What is Sociology? Sociology is the study of human behavior in society (Andersen & Taylor 2006). ‘Well, that’s all well and good,’ you say, ‘but what do you mean by that statement? There are many components to human behavior, not to mention human interaction; many parts and pieces of society. In fact, what does one mean by society? Does a sociologist study the individual or the group as a whole? Does he or she study the reasons for behavioral patterns and or simply the statistics – what they are? What is so special? And why should it matter?’

Well, a sociologist studies all these things and infinitely more. In sociology, one begins to discover that personal perception is tainted – or colored, if you will – by many more things than just ones own opinion. It studies how – and why – those opinions came to be. Rather, you begin to see that everything you thought was ‘true,’ everything you thought was ‘reality’ and ‘unbiased’ is in fact only a half truth; every thought you may believe to be solely your own, is indeed, in a sense, created for you. Granted, thoughts and opinions may vary from one person to another in a relatively small way, but there is a general framework and way of thinking that people share when they belong to a society. People's opinions as well as their personalities, habits, and choices in life – from what toothbrush to use to our career choice to the people they find attractive – are all highly influenced by society. But what happens in a society that creates this influence on an individual and his or her choices? Well, in essence, it’s a double sided question, because what makes a group of people a society and not just some random gathering is exactly that: a society is a group of people sharing, not only a common culture, a social structure, and a territory (Wolf…in class on the overhead 2006), but a common reality. This reality is created by both the group as a whole and the individuals making up that group. Sociologists study the different societies of the world and sub-societies therein, their common points and differences, and the ways in which they form these different realities and how that makes them view others in turn. They study both the group and the individual created by that group, as well as the patterns of change and adaptation each group takes on accordingly. But in order to do this efficiently, the sociologist must first be able to recognize the societal influences in his/her own perceptions and step back from their own preconceptions and judgments when viewing others.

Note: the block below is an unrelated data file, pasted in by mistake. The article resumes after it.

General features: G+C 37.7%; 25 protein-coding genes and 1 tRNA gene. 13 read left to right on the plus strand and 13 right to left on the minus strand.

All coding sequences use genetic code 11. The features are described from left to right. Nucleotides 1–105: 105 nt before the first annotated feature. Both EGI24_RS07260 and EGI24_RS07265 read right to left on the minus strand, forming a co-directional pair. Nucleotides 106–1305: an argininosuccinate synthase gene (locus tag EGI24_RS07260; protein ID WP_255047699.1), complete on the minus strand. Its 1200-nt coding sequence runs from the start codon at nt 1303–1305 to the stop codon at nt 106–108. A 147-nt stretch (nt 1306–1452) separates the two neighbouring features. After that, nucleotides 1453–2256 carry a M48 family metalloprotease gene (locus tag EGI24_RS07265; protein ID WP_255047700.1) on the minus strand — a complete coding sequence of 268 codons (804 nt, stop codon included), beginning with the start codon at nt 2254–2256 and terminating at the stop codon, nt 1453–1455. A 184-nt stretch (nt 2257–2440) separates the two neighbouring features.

As an example of the w3ay in which the common person views the world, let us take a look at something we are all too familiar with in this country. Most Americans may believe that they are uninfluenced in the personal choices they make. After all, we are all unique individuals, are we not, and have a right to be so? In fact, that is what we as a nation pride ourselves on… But everywhere you go in America, whether you are in a big city or out in the middle of nowhere, what do you see? Advertising. And what do these advertisements tell us? To ‘buy Double Mint Gum’ because, ‘only Double Mint makes your breath stay fresher longer?’ Well, yes. These advertisements are there to sell particular products and many people are susceptible to them. The people who believe they are not swayed will say, ‘Well, I’m not so easily influenced. I make my own choices! I can see right through that.’ But a sociologist knows that they are wrong. A person may not succumb to a specific company's product, but they are still swayed by the product itself and the underlying societal implications connected with each product or advertisement. What an individual is aware of is the product being sold: Double Mint Gum. But what they are unaware of is that with Double Mint Gum and its slogan, this company and society itself are also trying to persuade the individual that in order to be happy and successful, it is necessary to have a beautiful and bright smile and good breath. Note the actors and models used in these commercials and billboards: they are people that are almost always thought to be ‘beautiful’ or attractive in this particular society. This in itself sends 3 messages: